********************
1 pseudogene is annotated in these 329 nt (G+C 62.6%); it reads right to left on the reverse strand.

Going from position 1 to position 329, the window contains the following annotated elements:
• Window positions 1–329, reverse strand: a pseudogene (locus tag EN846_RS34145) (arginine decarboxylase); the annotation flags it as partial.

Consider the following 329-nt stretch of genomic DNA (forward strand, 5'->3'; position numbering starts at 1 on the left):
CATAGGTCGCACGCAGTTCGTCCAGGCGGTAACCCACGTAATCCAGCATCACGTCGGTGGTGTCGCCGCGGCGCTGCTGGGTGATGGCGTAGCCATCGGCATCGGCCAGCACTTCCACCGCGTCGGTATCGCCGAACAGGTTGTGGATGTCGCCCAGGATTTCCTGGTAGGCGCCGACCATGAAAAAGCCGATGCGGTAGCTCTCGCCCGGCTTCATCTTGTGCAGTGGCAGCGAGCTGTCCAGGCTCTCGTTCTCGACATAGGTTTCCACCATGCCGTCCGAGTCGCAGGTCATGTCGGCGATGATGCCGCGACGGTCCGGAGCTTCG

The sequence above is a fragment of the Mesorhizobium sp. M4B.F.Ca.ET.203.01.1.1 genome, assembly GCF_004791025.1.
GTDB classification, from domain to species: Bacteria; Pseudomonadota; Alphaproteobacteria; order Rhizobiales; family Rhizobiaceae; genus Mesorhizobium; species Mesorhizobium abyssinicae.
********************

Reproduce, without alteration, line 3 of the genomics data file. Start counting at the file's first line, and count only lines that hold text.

• Window positions 1–329, reverse strand: a pseudogene (locus tag EN846_RS34145) (arginine decarboxylase); the annotation flags it as partial.